The United Nations says almost 93,000 people have been confirmed killed in the Syrian conflict, but the real number is likely to be far higher.
The U.N. human rights office says it has confirmed the killing of 92,901 people between March 2011 and the end of April 2013.
The U.N.'s top human rights official, Navi Pillay, said Thursday that more than 5,000 killings have been documented every month since last July.
That includes, she said, just less than 27,000 new killings since the start of December. The last analysis found almost 60,000 documented deaths as of the end of November.
Even as the official death toll climbed to such a staggering figure, the war seemed poised to get even bloodier.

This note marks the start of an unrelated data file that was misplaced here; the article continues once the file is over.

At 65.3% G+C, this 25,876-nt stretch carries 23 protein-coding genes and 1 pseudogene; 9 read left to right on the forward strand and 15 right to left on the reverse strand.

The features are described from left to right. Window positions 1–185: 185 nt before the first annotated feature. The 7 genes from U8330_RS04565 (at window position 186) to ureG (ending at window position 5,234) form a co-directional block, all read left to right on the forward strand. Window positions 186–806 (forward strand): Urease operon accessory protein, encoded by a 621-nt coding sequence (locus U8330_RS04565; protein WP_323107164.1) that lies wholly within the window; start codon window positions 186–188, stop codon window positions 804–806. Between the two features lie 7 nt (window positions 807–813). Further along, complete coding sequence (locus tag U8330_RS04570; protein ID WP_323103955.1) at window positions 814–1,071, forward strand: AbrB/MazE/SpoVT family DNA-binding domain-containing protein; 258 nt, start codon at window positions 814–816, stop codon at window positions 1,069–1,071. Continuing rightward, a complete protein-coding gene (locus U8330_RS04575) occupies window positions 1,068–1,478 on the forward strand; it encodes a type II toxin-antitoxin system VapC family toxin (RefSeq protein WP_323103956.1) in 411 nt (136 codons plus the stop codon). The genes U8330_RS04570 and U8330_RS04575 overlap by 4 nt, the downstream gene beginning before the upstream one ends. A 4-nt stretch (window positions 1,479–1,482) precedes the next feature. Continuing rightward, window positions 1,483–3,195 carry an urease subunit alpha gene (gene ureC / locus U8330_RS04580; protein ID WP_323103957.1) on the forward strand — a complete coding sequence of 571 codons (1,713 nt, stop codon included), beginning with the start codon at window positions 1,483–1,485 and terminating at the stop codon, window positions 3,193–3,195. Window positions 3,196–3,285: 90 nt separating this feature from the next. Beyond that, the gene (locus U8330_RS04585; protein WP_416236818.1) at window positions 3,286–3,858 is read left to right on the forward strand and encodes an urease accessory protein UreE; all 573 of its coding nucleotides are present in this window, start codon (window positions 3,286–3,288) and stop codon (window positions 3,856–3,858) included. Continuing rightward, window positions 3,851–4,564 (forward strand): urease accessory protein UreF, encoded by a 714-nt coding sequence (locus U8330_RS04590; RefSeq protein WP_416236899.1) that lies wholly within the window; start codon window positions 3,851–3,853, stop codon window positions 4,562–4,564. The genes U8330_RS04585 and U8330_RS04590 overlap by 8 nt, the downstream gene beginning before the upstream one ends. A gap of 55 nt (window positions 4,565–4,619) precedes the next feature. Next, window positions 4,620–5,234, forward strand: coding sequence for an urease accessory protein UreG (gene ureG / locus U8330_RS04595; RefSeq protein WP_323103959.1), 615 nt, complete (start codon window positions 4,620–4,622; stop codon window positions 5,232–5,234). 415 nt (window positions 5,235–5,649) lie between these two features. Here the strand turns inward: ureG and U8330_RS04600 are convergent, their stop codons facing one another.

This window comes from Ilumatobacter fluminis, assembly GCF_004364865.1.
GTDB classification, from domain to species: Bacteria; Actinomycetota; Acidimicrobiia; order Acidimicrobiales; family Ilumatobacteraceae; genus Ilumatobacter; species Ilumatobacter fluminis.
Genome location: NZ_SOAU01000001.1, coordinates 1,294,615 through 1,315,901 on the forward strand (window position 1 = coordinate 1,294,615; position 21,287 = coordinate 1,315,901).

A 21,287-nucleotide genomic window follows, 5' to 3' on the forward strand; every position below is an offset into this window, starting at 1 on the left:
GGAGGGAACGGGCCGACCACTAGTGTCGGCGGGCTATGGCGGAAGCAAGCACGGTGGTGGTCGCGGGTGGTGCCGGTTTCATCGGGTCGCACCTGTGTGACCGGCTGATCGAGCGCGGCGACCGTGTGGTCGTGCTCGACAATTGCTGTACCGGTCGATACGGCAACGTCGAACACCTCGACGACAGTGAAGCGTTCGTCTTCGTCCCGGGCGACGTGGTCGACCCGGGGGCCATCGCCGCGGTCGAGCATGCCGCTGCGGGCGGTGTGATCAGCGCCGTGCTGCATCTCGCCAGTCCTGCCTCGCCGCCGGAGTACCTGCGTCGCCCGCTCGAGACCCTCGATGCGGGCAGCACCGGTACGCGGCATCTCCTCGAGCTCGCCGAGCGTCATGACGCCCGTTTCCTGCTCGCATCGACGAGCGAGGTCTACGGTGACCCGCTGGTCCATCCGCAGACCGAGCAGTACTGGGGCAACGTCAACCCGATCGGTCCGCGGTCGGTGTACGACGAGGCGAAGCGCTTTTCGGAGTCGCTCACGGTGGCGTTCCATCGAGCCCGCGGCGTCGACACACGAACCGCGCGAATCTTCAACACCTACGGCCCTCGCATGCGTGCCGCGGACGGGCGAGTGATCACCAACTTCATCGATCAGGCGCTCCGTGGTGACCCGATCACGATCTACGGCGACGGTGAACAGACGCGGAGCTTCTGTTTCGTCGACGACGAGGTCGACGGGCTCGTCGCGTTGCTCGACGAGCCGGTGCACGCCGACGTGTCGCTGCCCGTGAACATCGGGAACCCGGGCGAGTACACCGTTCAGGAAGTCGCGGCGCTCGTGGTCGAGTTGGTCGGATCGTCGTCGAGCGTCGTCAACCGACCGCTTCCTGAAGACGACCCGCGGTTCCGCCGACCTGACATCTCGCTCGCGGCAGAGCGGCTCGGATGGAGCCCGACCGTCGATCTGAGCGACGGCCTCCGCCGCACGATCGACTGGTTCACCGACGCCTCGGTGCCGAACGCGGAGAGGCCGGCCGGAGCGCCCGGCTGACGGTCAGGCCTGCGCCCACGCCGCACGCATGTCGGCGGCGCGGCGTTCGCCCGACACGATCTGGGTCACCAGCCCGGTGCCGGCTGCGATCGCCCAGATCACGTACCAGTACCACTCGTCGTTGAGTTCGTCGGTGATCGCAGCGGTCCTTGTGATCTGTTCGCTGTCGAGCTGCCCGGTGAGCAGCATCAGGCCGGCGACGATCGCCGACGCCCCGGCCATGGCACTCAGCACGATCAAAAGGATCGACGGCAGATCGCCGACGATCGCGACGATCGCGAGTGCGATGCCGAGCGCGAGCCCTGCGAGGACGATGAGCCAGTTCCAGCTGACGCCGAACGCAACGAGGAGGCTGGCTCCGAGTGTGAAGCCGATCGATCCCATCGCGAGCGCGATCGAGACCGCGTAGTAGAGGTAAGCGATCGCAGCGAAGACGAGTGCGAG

Having reclaimed the town of Qusair -- a key transit point in western central Syria which the rebels had relied on to move arms and other supplies up from the south into the country's north - President Assad's forces have begun a push north toward Aleppo.
Aleppo is a sprawling city which rebels have enjoyed significant control over for months. It is home to many of the Sunni Muslim extremist groups fighting alongside moderate Syrian rebels to topple Assad, and it is the gateway for arms coming into the country for opposition forces from Turkey.
Government forces, reportedly bolstered by at hundreds (possibly thousands) of Shiite Muslim militants from the Iranian-backed Hezbollah group, are massing around Aleppo for ahead of an expected offensive to try and take the city.
Rebel factions are also bolstering their defenses around Aleppo, setting the stage for a bloody battle for control of the city which could determine the pace and outcome of the two-year war.